Deuteronomy 2:34
Parallel Verses
King James Version
And we took all his cities at that time, and utterly destroyed the men, and the women, and the little ones, of every city, we left none to remain:

Darby Bible Translation
And we took all his cities at that time, and utterly destroyed every city, men, and women, and little ones: we let none escape.

World English Bible
We took all his cities at that time, and utterly destroyed every inhabited city, with the women and the little ones; we left none remaining:

Young's Literal Translation
and we capture all his cities at that time, and devote the whole city, men, and the women, and the infants -- we have not left a remnant;

Deuteronomy 2:34 Parallel
Commentary
King James Translators' Notes

the men...: Heb. every city of men, and women, and little ones

Geneva Study Bible

And we took all his cities at that time, and utterly destroyed the men, and the {o} women, and the little ones, of every city, we left none to remain:

(o) God had cursed Canaan, and therefore he did not want any of the wicked race to be preserved.Deuteronomy 2:34 Parallel Commentaries

Library
The First Chaldaean Empire and the Hyksos in Egypt
Syria: the part played by it in the ancient world--Babylon and the first Chaldaean empire--The dominion of the Hyksos: Ahmosis. Some countries seem destined from their origin to become the battle-fields of the contending nations which environ them. Into such regions, and to their cost, neighbouring peoples come from century to century to settle their quarrels and bring to an issue the questions of supremacy which disturb their little corner of the world. The nations around are eager for the possession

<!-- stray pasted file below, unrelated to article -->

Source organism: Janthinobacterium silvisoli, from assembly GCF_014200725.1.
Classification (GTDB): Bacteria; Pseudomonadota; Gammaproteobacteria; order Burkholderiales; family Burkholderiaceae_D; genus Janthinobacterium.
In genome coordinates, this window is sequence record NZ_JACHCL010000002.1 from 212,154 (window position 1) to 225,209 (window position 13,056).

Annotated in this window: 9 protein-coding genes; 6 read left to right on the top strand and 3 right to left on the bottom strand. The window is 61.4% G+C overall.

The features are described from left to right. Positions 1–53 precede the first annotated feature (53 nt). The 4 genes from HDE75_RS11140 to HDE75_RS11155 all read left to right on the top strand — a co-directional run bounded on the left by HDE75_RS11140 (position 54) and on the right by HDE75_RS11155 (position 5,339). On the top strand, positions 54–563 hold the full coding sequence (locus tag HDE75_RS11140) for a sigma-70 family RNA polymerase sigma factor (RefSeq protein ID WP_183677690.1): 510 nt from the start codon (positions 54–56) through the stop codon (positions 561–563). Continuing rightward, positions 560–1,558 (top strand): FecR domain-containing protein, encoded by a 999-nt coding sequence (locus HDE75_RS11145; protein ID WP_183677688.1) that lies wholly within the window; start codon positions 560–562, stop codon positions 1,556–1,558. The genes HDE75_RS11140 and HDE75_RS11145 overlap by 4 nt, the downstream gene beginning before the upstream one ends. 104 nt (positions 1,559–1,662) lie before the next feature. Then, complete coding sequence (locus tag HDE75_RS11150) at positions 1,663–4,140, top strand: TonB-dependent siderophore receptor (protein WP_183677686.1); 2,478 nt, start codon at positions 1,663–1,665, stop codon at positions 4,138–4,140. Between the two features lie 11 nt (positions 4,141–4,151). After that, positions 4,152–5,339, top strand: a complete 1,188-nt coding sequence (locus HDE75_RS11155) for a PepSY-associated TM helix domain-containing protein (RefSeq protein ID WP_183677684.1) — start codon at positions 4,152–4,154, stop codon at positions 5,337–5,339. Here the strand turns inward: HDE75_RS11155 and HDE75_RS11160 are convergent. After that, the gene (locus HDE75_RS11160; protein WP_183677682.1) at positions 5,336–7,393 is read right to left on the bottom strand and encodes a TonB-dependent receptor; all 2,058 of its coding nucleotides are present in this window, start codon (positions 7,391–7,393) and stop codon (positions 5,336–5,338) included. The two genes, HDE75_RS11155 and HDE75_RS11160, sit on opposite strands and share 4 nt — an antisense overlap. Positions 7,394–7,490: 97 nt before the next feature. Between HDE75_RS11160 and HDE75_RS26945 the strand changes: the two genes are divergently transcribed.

G. Maspero—History Of Egypt, Chaldaea, Syria, Babylonia, and Assyria, V 4

The Section Chap. I. -iii.
The question which here above all engages our attention, and requires to be answered, is this: Whether that which is reported in these chapters did, or did not, actually and outwardly take place. The history of the inquiries connected with this question is found most fully in Marckius's "Diatribe de uxore fornicationum," Leyden, 1696, reprinted in the Commentary on the Minor Prophets by the same author. The various views may be divided into three classes. 1. It is maintained by very many interpreters,
Ernst Wilhelm Hengstenberg—Christology of the Old Testament

Deuteronomy
Owing to the comparatively loose nature of the connection between consecutive passages in the legislative section, it is difficult to present an adequate summary of the book of Deuteronomy. In the first section, i.-iv. 40, Moses, after reviewing the recent history of the people, and showing how it reveals Jehovah's love for Israel, earnestly urges upon them the duty of keeping His laws, reminding them of His spirituality and absoluteness. Then follows the appointment, iv. 41-43--here irrelevant (cf.
John Edgar McFadyen—Introduction to the Old Testament

Deuteronomy 2:33
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